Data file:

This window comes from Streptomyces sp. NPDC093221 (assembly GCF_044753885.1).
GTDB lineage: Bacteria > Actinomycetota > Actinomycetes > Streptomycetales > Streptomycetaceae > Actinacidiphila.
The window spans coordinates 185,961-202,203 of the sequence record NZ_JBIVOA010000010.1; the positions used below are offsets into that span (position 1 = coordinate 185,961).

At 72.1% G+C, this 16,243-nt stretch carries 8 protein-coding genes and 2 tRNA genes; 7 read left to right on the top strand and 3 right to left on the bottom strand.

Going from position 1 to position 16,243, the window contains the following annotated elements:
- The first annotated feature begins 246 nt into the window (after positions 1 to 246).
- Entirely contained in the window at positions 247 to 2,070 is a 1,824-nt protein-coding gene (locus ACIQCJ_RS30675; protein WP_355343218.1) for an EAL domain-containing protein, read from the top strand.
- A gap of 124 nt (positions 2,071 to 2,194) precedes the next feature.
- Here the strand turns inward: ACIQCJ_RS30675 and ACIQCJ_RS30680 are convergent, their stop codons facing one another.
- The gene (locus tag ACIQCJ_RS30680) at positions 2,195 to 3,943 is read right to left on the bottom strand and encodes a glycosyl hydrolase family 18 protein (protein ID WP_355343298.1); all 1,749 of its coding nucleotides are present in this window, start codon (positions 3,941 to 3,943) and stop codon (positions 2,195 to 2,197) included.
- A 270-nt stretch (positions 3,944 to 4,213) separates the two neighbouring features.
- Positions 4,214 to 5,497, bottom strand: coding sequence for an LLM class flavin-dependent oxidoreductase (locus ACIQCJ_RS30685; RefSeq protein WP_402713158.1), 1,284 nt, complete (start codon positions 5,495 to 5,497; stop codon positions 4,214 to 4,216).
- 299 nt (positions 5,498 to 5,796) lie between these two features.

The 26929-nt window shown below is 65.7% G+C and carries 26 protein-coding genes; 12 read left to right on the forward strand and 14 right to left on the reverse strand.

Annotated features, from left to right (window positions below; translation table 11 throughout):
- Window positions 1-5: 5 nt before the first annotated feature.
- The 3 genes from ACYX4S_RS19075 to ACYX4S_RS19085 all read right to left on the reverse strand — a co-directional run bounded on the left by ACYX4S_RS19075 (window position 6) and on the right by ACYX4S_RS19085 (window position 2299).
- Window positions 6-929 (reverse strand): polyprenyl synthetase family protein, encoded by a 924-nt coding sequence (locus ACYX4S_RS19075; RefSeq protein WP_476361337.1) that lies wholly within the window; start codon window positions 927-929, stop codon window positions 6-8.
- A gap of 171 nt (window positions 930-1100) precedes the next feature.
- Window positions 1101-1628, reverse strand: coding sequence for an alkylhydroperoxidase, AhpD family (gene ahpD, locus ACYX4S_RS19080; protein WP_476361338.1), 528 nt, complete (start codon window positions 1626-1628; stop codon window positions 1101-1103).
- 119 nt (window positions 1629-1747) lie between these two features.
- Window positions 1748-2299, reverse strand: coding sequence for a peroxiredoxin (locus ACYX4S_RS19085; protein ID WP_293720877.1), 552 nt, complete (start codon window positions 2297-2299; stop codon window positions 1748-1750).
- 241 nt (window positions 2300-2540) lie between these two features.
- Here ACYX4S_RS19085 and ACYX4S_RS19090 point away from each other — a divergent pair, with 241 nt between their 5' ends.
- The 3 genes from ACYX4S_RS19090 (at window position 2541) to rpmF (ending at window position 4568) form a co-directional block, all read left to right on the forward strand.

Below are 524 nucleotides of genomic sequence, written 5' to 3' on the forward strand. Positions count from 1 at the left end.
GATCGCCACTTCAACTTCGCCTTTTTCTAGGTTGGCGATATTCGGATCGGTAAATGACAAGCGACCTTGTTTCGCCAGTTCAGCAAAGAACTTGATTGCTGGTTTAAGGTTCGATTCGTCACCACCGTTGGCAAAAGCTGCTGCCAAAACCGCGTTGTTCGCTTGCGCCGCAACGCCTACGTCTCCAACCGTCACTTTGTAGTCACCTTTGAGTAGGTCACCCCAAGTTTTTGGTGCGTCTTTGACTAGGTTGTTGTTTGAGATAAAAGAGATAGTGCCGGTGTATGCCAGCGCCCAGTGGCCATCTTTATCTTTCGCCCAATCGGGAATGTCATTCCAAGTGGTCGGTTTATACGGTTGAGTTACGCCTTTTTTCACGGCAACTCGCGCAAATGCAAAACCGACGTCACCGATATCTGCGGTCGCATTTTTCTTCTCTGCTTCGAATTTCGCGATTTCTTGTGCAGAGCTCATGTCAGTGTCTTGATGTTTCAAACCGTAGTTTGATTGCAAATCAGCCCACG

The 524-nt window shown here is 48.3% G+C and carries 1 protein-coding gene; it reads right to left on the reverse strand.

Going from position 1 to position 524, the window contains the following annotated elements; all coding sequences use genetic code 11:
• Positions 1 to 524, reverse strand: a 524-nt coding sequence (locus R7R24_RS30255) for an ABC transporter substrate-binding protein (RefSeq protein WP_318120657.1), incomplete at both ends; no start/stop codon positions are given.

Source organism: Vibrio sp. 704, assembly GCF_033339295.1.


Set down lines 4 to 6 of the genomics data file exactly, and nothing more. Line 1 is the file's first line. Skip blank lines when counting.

At 72.1% G+C, this 16,243-nt stretch carries 8 protein-coding genes and 2 tRNA genes; 7 read left to right on the top strand and 3 right to left on the bottom strand.

Going from position 1 to position 16,243, the window contains the following annotated elements:
- The first annotated feature begins 246 nt into the window (after positions 1 to 246).